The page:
Before Dr. Seuss became a popular children's author, he apparently worked as an illustrator of racist cartoons. Now one of the works is up for auction as his legacy take a major blow.
In a 1929 illustration for Judge magazine, he depicted black people for sale with a racist sign in the image's background, according to BET. "Take home a high-grade [n—ger] for your woodpile. Satisfaction guaranteed," reads the heading.
According to BET, the illustration went to auction with a minimum bid of $20,000 in California Thursday at Nate D. Sanders Inc., which offers "fine autographs and memorabilia." By the end, there hadn't been any bids, but it could receive a post-auction bid, according to Laura Yntema, the auction manager, according to the site. The drawing is one part of the four-part panel drawing Cross-Section of the World's Most Prosperous Department Store, the report notes.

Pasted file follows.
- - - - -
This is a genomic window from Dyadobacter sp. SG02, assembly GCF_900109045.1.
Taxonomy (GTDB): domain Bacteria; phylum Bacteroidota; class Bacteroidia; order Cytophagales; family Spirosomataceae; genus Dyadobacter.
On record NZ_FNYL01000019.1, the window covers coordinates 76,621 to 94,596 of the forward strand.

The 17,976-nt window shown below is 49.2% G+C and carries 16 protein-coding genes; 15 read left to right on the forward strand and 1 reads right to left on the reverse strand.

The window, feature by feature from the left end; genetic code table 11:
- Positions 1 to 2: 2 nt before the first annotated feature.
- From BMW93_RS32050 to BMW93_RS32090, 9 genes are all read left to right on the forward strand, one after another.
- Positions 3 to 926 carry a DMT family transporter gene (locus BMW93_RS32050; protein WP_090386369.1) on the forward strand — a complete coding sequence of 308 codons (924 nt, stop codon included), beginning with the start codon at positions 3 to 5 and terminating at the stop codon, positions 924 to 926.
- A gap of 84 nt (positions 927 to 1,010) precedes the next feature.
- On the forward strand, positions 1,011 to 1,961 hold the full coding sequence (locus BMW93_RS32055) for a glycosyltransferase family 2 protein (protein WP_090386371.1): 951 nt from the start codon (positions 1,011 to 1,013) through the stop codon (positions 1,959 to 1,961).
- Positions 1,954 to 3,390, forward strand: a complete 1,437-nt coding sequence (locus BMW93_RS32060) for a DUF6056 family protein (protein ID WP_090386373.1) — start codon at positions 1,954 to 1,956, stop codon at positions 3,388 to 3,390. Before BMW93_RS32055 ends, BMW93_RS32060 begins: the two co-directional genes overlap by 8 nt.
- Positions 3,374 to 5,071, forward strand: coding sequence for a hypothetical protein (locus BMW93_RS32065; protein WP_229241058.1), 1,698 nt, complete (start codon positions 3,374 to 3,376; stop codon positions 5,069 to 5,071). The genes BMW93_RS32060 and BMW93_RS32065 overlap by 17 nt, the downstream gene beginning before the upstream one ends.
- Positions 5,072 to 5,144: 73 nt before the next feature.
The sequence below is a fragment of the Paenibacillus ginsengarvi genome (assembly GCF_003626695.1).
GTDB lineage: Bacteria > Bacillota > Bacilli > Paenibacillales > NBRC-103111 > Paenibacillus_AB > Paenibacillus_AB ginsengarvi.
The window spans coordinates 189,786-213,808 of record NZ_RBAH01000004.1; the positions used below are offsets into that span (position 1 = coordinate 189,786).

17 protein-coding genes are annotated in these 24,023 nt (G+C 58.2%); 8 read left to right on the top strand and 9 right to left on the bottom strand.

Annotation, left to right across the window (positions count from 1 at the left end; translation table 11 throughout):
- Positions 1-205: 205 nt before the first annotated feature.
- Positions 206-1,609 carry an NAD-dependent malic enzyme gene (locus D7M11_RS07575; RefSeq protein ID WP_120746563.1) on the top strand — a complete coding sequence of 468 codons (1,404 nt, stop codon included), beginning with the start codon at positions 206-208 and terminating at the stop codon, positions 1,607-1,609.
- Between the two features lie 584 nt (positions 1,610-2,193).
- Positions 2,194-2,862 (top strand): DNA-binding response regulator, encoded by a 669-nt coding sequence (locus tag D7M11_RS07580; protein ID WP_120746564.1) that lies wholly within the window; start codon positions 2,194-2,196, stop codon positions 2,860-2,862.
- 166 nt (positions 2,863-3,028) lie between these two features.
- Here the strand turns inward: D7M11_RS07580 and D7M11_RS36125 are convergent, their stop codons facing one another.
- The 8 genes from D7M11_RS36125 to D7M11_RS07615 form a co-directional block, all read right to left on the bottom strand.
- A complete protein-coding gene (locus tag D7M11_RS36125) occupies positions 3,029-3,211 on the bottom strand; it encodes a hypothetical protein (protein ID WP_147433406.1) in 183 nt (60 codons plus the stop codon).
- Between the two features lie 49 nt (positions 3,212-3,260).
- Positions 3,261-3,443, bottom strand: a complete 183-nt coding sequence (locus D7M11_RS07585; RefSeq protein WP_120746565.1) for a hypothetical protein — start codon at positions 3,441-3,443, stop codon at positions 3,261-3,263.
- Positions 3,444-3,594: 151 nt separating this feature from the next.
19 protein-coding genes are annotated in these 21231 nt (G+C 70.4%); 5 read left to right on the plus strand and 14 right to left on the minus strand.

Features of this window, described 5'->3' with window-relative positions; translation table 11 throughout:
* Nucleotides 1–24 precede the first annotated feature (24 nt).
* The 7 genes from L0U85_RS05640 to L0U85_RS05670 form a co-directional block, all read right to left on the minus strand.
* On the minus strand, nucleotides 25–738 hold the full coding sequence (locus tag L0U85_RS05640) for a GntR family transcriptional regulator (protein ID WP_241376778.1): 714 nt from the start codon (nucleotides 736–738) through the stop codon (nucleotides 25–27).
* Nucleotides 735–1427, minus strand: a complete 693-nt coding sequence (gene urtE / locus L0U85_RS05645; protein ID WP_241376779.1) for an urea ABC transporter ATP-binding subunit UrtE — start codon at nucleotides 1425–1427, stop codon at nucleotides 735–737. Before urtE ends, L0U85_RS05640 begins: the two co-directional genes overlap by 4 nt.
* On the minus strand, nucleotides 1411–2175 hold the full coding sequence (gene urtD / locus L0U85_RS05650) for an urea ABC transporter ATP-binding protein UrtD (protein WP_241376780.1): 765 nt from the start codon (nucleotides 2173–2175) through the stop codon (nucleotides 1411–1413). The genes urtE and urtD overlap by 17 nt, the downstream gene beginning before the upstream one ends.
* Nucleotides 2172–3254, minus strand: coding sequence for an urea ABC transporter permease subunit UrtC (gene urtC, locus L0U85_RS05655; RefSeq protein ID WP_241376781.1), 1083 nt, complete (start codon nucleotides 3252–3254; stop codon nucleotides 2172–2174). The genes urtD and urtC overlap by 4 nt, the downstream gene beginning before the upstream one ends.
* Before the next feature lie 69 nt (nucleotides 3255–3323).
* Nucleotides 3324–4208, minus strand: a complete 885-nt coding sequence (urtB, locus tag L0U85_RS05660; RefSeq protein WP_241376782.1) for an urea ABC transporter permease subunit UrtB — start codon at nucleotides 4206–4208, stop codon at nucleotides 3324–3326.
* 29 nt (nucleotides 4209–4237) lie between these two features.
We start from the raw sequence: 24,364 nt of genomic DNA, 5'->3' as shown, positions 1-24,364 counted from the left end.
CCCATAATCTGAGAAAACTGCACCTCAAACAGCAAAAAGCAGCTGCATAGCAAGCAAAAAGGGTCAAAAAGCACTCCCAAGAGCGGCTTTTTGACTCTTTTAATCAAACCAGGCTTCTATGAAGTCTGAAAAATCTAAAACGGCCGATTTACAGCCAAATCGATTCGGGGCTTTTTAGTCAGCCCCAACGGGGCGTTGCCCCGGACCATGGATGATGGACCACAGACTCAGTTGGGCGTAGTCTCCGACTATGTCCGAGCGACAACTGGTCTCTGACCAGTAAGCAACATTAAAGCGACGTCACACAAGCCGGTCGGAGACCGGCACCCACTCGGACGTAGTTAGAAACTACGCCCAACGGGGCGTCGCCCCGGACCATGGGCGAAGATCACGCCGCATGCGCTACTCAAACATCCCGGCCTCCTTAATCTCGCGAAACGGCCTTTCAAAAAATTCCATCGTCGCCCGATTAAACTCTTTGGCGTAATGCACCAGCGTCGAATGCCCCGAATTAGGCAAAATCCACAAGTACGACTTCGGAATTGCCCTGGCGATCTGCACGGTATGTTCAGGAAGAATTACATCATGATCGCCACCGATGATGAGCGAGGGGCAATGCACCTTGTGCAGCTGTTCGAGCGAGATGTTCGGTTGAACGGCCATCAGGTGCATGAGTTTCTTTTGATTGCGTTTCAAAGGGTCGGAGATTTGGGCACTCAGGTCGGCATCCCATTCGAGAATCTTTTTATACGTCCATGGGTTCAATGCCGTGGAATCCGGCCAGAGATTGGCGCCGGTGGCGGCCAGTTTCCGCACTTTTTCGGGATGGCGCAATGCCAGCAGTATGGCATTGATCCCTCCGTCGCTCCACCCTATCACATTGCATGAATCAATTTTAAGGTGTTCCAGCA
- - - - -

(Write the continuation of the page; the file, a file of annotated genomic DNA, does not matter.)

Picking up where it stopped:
Dr. Seuss created several offensive cartoons early in his career but began to atone for his previous views, producing several anti-racism illustrations and cartoons, notes the news site.
Read more at BET.